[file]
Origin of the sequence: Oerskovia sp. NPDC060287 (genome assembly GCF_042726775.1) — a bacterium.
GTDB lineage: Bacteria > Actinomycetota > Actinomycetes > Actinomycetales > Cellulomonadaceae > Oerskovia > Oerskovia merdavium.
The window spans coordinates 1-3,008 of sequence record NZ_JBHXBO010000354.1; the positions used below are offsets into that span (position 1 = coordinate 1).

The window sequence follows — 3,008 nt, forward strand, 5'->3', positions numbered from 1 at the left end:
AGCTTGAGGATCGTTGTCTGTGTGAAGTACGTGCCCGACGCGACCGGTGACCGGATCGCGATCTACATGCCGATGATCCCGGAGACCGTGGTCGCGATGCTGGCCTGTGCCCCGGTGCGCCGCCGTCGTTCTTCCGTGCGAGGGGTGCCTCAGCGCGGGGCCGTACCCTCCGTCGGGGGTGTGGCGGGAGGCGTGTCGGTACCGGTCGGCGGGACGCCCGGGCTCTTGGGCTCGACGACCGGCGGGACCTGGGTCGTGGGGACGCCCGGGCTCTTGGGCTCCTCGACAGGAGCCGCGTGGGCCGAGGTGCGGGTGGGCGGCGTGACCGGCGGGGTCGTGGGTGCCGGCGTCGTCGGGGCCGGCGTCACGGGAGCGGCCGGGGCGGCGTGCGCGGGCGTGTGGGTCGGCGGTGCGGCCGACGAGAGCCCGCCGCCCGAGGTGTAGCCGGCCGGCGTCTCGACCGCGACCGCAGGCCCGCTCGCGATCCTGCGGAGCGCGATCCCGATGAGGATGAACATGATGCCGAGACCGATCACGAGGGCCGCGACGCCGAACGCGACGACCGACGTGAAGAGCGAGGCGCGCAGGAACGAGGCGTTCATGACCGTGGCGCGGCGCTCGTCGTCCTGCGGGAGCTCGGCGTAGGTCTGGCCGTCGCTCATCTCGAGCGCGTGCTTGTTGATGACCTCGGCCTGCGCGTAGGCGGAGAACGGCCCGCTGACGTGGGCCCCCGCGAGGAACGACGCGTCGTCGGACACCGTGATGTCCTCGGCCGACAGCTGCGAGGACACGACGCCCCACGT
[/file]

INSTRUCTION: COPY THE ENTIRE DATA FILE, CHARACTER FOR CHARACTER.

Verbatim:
Origin of the sequence: Oerskovia sp. NPDC060287 (genome assembly GCF_042726775.1) — a bacterium.
GTDB lineage: Bacteria > Actinomycetota > Actinomycetes > Actinomycetales > Cellulomonadaceae > Oerskovia > Oerskovia merdavium.
The window spans coordinates 1-3,008 of sequence record NZ_JBHXBO010000354.1; the positions used below are offsets into that span (position 1 = coordinate 1).

The window sequence follows — 3,008 nt, forward strand, 5'->3', positions numbered from 1 at the left end:
AGCTTGAGGATCGTTGTCTGTGTGAAGTACGTGCCCGACGCGACCGGTGACCGGATCGCGATCTACATGCCGATGATCCCGGAGACCGTGGTCGCGATGCTGGCCTGTGCCCCGGTGCGCCGCCGTCGTTCTTCCGTGCGAGGGGTGCCTCAGCGCGGGGCCGTACCCTCCGTCGGGGGTGTGGCGGGAGGCGTGTCGGTACCGGTCGGCGGGACGCCCGGGCTCTTGGGCTCGACGACCGGCGGGACCTGGGTCGTGGGGACGCCCGGGCTCTTGGGCTCCTCGACAGGAGCCGCGTGGGCCGAGGTGCGGGTGGGCGGCGTGACCGGCGGGGTCGTGGGTGCCGGCGTCGTCGGGGCCGGCGTCACGGGAGCGGCCGGGGCGGCGTGCGCGGGCGTGTGGGTCGGCGGTGCGGCCGACGAGAGCCCGCCGCCCGAGGTGTAGCCGGCCGGCGTCTCGACCGCGACCGCAGGCCCGCTCGCGATCCTGCGGAGCGCGATCCCGATGAGGATGAACATGATGCCGAGACCGATCACGAGGGCCGCGACGCCGAACGCGACGACCGACGTGAAGAGCGAGGCGCGCAGGAACGAGGCGTTCATGACCGTGGCGCGGCGCTCGTCGTCCTGCGGGAGCTCGGCGTAGGTCTGGCCGTCGCTCATCTCGAGCGCGTGCTTGTTGATGACCTCGGCCTGCGCGTAGGCGGAGAACGGCCCGCTGACGTGGGCCCCCGCGAGGAACGACGCGTCGTCGGACACCGTGATGTCCTCGGCCGACAGCTGCGAGGACACGACGCCCCACGT